Plans for New Paterno Statue
The original statue was removed in July 2012, after the aftermath of the Jerry Sandusky sex scandal that darkened the glory and success that Paterno brought to the Penn State community. A group of Paterno supporters plan to raise $300,000 in support of a new bronze statue.
After nearly two years, since the historical Joe Paterno statue was removed from Penn State’s campus – a group of supporters have made plans for a new statue that will stand in front of the popular Tavern Restaurant.
The original statue was removed in July 2012, after the aftermath of the Jerry Sandusky sex scandal that darkened the glory and success that Paterno brought to the Penn State community. A group of Paterno supporters plan to raise $300,000 in support of a new bronze statue that will be in front of the popular bar, The Tavern Restaurant, where many alumni and Penn State fans visit. The restaurant is approximately two miles from the Beaver location where the original statue stood.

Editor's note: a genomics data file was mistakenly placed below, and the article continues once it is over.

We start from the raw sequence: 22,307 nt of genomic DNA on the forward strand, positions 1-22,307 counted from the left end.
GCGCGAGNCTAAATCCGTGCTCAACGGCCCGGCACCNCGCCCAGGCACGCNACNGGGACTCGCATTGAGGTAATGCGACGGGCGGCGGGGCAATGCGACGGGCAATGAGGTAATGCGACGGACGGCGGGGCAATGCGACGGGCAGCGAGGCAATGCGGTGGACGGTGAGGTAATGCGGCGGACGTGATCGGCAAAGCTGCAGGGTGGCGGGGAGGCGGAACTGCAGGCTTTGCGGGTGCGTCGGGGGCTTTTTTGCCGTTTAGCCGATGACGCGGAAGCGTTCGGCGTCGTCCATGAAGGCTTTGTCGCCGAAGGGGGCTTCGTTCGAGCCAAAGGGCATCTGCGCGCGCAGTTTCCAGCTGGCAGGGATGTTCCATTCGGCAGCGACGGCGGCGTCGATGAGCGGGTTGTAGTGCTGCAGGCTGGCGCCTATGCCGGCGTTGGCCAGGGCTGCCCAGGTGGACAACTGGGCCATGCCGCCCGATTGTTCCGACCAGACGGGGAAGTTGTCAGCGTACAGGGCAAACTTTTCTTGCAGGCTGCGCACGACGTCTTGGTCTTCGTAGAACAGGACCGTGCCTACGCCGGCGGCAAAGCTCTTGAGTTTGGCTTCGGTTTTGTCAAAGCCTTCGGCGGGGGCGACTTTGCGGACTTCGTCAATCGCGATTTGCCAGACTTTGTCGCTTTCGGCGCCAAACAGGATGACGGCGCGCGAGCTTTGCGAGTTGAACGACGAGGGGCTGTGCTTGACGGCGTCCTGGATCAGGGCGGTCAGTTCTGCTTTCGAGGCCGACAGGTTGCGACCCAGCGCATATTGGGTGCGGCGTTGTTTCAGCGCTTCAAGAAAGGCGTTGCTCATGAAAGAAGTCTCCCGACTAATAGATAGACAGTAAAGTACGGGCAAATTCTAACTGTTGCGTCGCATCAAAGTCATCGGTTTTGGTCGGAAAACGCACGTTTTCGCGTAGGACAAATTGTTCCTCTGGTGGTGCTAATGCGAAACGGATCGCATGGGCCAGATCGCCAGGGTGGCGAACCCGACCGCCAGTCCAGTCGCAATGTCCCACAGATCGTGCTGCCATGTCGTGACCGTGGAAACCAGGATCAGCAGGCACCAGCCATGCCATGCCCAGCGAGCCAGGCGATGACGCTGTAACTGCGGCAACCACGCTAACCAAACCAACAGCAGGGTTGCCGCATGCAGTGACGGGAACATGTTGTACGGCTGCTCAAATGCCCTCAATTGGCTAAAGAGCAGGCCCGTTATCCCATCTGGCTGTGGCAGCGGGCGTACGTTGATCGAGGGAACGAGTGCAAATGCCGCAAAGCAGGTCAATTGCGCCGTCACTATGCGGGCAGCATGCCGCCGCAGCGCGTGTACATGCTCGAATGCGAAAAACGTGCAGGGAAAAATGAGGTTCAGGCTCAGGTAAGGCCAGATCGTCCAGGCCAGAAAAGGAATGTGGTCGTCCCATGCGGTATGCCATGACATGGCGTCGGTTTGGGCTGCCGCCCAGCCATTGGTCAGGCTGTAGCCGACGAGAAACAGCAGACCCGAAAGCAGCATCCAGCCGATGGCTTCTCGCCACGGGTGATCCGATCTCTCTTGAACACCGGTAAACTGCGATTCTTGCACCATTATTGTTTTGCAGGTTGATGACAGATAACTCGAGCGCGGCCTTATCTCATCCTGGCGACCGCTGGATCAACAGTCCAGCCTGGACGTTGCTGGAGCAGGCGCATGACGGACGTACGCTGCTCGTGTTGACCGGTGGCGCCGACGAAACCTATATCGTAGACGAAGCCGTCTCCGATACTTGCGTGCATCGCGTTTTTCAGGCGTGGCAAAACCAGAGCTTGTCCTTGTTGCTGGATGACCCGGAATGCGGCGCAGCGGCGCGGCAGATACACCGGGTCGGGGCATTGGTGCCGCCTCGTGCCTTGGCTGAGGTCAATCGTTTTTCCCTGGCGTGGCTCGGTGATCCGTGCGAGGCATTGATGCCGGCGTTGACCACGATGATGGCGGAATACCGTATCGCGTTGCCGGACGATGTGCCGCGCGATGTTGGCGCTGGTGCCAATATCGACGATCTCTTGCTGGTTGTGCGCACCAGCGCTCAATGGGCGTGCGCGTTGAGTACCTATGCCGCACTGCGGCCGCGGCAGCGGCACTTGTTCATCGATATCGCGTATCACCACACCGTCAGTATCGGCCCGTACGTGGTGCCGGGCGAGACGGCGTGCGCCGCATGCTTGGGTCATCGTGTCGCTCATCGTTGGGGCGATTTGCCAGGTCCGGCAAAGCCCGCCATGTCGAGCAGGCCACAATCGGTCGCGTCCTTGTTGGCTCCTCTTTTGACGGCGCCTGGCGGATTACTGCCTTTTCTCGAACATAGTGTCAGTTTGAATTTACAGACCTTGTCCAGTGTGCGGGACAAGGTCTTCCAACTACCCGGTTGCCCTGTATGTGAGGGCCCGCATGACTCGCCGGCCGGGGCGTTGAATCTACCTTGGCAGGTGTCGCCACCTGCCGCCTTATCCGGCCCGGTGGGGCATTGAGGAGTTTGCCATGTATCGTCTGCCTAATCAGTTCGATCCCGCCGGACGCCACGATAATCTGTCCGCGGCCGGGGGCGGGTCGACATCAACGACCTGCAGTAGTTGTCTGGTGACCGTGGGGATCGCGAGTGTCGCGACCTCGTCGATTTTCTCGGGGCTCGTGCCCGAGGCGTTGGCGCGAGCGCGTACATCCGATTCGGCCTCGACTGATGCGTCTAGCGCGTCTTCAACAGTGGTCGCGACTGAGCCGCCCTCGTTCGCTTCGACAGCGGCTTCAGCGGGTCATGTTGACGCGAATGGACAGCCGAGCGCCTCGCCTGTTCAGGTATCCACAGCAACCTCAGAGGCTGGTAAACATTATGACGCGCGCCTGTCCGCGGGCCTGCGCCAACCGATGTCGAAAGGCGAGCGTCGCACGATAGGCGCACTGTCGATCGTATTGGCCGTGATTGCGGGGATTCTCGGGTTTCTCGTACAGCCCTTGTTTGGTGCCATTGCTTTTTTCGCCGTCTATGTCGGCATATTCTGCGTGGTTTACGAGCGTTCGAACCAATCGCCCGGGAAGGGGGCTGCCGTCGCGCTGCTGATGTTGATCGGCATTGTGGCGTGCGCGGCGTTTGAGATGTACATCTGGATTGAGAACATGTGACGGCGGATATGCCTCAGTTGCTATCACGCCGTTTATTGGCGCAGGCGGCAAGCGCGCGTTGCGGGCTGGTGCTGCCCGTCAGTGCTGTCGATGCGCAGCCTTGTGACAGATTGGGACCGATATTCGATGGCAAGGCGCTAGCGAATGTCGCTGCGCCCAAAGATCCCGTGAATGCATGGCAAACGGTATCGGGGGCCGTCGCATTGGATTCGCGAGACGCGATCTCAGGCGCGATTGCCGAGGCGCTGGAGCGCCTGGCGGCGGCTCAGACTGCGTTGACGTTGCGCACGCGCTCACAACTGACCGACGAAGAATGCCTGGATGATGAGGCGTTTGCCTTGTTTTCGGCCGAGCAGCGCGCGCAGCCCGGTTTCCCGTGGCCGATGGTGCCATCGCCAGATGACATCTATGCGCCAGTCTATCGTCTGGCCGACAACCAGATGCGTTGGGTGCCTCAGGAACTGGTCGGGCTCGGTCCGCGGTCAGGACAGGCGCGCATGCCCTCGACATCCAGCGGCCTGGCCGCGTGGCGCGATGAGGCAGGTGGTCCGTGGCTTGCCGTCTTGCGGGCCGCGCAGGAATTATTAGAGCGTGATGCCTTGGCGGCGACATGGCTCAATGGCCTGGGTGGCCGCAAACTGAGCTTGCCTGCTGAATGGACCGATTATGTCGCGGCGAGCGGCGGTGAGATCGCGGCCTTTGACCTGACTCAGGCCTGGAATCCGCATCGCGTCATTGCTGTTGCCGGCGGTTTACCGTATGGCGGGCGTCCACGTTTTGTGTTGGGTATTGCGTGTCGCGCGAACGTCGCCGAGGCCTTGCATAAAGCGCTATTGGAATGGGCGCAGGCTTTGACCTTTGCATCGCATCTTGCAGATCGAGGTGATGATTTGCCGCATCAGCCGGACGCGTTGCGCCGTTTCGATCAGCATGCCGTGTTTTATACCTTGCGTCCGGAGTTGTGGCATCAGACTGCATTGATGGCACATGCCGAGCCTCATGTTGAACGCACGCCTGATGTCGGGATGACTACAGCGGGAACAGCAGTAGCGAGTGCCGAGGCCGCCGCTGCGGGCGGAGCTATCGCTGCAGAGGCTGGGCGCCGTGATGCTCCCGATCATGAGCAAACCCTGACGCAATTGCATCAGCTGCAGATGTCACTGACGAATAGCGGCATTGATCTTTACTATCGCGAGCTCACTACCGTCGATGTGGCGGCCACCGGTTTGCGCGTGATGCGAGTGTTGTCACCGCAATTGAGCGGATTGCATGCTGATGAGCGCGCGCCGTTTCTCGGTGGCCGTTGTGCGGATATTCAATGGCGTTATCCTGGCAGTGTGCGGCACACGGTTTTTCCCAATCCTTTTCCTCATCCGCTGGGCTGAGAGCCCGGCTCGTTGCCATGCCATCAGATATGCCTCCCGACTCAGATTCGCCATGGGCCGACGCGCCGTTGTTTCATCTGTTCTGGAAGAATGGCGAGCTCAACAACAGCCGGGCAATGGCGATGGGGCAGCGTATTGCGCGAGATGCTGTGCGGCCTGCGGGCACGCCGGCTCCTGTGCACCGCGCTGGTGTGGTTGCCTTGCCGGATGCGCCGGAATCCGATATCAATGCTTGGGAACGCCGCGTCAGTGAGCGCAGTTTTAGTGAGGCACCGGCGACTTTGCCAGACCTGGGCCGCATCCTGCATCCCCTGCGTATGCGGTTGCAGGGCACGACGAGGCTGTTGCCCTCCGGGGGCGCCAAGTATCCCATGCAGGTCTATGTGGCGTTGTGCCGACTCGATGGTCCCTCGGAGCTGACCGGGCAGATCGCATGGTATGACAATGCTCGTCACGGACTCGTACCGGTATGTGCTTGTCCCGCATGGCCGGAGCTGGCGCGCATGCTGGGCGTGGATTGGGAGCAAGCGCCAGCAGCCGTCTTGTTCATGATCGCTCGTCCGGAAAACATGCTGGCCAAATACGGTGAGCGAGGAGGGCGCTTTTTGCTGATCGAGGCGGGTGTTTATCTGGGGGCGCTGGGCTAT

“There’s been some level of frustration among Penn Staters with what happened with the statue at the stadium,” Ted Sebastianelli, one of the project’s organizers told OnwardState.com, an independent, student-run Penn State news blog. “We wanted to come up with a way to honor Joe for all that he did for the State College community. It wasn’t just the university he impacted - it was the whole town.”
The Jerry Sandusky sex abuse scandal, cost Paterno his job and tarnished his coaching legacy. In January 2012, Paterno died of lung cancer - just two months after his firing. Sandusky, Paterno’s longtime defensive coordinator, is serving a 30 to 60 year prison sentence after being convicted of 45 counts of child sex abuse.
According to OnwardState.com, Tavern owner Pat Daugherty is okay with having the statue of Paterno sitting on a bench holding a copy of Virgil’s “Aenied” to stand in front of his restaurant. Herman Slaybaugh, the interim planning director for State College, told The News that no plans for the project had been submitted to his office, contrary to the OnwardState.com report. However, Slaybaugh believes that a permit would not be required. “It’s like if you wanted to put a statue or a sculpture in your yard,” Slaybaugh explained.
“As alumni groups come back every summer to celebrate reunions, they migrate to the Tavern,” said Sebastianelli. “They can sit and reflect on the bench. It really will be a wonderful addition to the community.”
A Facebook page for the project — Joe’s Bench - A Bronze Tribute — has over 1,500 likes.